Three members of the SSJ-TOSF -- Sisters Alexanne Osinksi, Linda Szocik and Donna Wilhelm -- are in El Salvador as part of a delegation on women's rights issues from Nov. 29 to Dec. 6.
"El Salvador is the most violent country for women in the world," Sr. Donna said, after attending a forum on current women's rights in the war-torn country. "We became aware of the issue of femicide - women being killed simply because they are women." According to statistics, a woman is killed violently every 12 hours in El Salvador.
This issue is now landing closer to home. The lack of opportunities and resources has pushed millions of Salvadorans to the U.S. According to the forum presenters, 68 percent of Salvadorans migrating to the U.S. are women. These women and girls making the journey north are very vulnerable to sexual violence and human trafficking.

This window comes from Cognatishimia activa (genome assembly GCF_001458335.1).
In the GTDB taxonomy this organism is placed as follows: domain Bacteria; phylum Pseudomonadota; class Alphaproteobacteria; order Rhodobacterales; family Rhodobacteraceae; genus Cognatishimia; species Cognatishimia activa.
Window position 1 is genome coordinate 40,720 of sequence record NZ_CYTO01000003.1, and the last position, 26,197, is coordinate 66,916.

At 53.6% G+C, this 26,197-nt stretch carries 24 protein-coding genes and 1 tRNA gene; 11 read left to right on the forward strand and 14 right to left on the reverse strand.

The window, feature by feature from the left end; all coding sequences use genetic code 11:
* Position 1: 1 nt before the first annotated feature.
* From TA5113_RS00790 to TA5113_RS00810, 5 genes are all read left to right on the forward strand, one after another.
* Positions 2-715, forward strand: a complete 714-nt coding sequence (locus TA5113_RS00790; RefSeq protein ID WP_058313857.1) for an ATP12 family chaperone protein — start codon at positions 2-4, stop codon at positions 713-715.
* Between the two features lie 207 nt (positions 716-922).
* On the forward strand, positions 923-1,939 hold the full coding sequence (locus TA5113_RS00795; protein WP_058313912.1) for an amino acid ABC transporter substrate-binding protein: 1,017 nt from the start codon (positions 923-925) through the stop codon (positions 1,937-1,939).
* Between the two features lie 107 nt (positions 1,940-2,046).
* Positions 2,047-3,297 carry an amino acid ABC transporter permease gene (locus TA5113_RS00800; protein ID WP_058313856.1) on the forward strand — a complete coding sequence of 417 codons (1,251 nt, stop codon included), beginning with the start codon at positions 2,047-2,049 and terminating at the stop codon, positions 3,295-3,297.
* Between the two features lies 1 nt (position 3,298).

The delegation is being held in commemoration of the four U.S. churchwomen assassinated Dec. 2, 1980, in El Salvador. Dorothy Kazel, Maura Clarke, Ita Ford and Jean Donovan were murdered by the Salvadoran military. They dedicated their lives to accompanying children and families victimized by oppression and violence surrounding the country's civil war.
The SHARE Foundation is hosting the 30th Anniversary event. The North American group formed in 1981 to carry on the legacy of the four martyred women by supporting Salvadorans, with an emphasis on women's development and empowerment.
Among other events and sites viewed, the sisters visited the chapel where Archbishop Oscar Romero was murdered in 1980 and the Divine Providence mural which depicts the El Salvadoran struggle.
The event is co-sponsored by Pax Christi USA and the Leadership Conference of Women Religious. For more information on SHARE, visit www.share-elsalvador.org.